Along with stagnant commodity prices, weak demand for products, low levels of economic growth in established markets, increasing stockholder pressures and employment and social issues, power supply deficit is also one of the mining industry’s most pressing hurdles. Many mine operators around the world have been facing numerous production-related challenges, owing to electricity shortages, not helped by the ongoing El Nino weather phenomenon. Mining companies in Africa, for instance, particularly those located in hydropower-dependent areas, have been experiencing consistent output drops as hydroelectric power facilities fail to generate enough electricity to sustain large-scale mine operations. As a result, mining companies in Africa, established and nascent alike, are at present struggling to maintain profitable production, resulting in job cuts, tighter cash flows and limited capital expenditures.
Hiring the services of a temporary power provider can be an immediate solution to the industry’s electricity-related challenges. A continuous supply of reliable electricity is indispensable in mine operations, be it for exploration, production, climate control or site visibility, and rental power plants can instantly provide the necessary electricity as and when it is needed. Temporary power plants are readily available and are rapidly deployed anywhere in the world where electricity is urgently required. Rental power plants can be tailored to any power or voltage, and the capacity can be increased or decreased according to demand, so mine operators will be able to add additional power modules that will increase the rental power plant’s generation capacity as their operations expand and their power requirements increase.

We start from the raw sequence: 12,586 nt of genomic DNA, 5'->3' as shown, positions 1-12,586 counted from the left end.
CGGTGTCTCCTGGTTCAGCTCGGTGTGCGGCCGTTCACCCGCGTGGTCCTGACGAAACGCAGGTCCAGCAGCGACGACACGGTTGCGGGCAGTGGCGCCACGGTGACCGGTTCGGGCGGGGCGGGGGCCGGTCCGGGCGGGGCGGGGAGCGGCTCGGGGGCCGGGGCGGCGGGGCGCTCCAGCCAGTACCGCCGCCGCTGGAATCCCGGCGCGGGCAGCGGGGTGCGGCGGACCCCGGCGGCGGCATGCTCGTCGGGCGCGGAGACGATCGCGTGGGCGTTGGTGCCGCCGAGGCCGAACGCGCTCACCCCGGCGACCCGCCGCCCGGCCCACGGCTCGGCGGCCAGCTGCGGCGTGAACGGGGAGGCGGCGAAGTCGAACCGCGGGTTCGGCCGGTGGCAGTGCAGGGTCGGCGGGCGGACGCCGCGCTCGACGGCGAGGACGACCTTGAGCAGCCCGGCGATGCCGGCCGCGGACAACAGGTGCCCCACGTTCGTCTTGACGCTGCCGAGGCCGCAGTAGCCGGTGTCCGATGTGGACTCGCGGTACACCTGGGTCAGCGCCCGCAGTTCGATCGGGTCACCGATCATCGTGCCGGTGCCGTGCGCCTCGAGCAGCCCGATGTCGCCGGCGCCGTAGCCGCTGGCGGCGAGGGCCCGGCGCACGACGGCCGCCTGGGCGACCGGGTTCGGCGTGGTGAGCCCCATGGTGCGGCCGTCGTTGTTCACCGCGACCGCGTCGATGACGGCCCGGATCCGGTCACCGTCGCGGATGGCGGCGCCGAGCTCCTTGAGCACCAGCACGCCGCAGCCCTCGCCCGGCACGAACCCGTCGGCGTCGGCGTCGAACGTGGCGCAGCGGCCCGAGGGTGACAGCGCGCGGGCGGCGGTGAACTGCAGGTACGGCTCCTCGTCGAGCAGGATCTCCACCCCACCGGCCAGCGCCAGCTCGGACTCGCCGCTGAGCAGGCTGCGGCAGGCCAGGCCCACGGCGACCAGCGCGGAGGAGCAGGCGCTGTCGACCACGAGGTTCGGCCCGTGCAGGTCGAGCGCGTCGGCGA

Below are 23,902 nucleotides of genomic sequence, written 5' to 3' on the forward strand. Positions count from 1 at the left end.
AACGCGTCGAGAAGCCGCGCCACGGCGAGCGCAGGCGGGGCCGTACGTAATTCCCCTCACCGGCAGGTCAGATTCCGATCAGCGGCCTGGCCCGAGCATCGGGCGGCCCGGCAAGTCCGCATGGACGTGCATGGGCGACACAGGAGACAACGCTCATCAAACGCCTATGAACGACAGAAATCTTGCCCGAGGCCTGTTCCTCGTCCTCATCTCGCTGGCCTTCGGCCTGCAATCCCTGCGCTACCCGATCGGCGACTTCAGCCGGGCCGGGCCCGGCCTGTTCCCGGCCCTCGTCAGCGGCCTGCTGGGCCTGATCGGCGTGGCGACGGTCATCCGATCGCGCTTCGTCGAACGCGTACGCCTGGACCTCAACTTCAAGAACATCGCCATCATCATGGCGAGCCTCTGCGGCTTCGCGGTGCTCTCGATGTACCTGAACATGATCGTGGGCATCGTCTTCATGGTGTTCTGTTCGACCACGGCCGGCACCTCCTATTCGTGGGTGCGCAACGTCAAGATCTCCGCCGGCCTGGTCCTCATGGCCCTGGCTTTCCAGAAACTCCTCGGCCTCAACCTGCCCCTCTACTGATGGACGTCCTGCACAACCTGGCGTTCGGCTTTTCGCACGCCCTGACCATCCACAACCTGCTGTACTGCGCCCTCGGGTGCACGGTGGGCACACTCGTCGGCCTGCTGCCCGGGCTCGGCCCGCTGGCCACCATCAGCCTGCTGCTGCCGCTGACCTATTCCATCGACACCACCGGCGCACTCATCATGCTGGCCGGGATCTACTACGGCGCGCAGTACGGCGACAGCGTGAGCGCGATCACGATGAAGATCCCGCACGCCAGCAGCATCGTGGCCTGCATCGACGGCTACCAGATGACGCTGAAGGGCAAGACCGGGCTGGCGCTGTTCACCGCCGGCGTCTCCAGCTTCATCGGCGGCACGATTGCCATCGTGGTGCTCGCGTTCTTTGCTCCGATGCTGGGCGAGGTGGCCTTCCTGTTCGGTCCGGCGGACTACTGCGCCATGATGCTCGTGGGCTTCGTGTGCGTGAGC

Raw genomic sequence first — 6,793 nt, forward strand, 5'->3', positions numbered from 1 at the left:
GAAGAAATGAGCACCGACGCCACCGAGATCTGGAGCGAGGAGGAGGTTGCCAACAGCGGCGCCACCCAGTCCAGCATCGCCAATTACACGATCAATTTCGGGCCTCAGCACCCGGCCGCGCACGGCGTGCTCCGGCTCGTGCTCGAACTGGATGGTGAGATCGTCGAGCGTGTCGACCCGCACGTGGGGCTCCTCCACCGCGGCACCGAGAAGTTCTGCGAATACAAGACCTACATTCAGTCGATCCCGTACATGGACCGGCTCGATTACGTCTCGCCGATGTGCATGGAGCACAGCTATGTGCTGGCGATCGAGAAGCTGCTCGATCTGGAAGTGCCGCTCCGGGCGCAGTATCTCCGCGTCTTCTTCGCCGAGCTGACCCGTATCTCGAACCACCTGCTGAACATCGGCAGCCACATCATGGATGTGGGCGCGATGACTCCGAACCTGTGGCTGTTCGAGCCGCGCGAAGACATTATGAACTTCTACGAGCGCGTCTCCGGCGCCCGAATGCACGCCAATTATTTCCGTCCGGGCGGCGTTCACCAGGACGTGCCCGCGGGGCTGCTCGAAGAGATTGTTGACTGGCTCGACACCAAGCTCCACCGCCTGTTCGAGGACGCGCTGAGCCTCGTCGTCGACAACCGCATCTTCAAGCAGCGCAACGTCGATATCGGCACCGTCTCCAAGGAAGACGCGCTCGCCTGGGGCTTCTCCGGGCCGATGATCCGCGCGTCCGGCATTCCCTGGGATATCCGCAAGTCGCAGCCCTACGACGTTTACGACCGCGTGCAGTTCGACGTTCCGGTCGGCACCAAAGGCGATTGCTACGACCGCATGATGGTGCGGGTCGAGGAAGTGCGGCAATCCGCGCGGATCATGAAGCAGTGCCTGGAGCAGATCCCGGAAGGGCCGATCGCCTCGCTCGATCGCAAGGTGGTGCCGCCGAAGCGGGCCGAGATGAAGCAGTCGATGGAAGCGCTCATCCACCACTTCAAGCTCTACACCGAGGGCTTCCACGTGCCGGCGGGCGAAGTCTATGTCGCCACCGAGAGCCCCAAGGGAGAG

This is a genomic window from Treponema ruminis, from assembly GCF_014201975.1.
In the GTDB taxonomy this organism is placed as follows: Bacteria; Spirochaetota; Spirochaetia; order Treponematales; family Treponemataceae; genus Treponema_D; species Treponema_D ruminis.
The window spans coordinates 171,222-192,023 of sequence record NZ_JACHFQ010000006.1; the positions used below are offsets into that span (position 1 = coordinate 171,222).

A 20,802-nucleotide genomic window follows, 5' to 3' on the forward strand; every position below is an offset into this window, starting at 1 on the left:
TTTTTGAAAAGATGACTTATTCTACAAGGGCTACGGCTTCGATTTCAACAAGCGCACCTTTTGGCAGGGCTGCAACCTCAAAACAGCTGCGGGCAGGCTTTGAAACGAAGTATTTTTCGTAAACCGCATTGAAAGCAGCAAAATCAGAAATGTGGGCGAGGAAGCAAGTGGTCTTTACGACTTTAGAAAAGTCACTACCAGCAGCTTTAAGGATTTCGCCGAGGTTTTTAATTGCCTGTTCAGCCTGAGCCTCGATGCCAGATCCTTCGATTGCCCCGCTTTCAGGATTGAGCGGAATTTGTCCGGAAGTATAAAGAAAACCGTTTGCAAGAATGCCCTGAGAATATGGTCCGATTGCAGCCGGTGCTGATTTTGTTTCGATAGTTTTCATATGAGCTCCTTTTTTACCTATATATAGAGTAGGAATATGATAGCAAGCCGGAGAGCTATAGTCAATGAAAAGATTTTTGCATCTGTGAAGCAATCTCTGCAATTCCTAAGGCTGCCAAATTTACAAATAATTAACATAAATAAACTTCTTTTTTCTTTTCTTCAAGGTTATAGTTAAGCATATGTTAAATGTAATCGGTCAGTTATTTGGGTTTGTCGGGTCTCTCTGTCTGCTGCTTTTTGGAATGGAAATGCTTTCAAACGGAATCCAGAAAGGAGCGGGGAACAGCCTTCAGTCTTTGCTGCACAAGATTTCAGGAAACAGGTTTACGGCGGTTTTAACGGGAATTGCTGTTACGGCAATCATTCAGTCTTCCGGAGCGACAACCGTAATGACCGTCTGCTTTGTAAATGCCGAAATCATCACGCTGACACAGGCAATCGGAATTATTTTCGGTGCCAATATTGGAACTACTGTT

By opting to rent power, mining companies do not need to spend scarce resources on capital purchase, which is usually required when building permanent power stations. They can also pay for the electricity produced by the hired power plants from their operating revenues. The investment that mine operators will make in hiring electricity has proven to be marginal compared to the cost of foregone business opportunities, lost production time or wasted man-hours. This factor can be very significant at the feasibility stage, when mining companies are applying for finance.
Temporary power plants are containerized, so that they can be delivered to and installed in any mining site anywhere in the world, and be operational in a matter of weeks. They are fully able to function even in remote locations and in sites where traditional power infrastructure, like grids and substations, is outdated, damaged or absent. They can be installed and powered on in a matter of days, so power can be immediately supplied or restored.
Rental power plants are fuel efficient, and can run on diesel, natural gas, or on a combination of the two. Modern natural gas generators are also capable of converting coal mine methane to electric or thermal power, which contributes to the reduction of greenhouse gas emissions.
The mining industry, not only in Africa but also in other parts of the world, is going through tough times prompted by natural and economic circumstances. Hiring electricity can give mine operators a sustainable competitive advantage. It can provide operational flexibility, enhance a site’s productivity and help optimize its processes without the need for a long lead time and a sizeable capital expenditure. Instead of acting in exasperation and fear of the future, and getting lost in a web of operational minutiae, mining companies should draw ideas from allied industries, and give premium to innovation and imaginative solutions.
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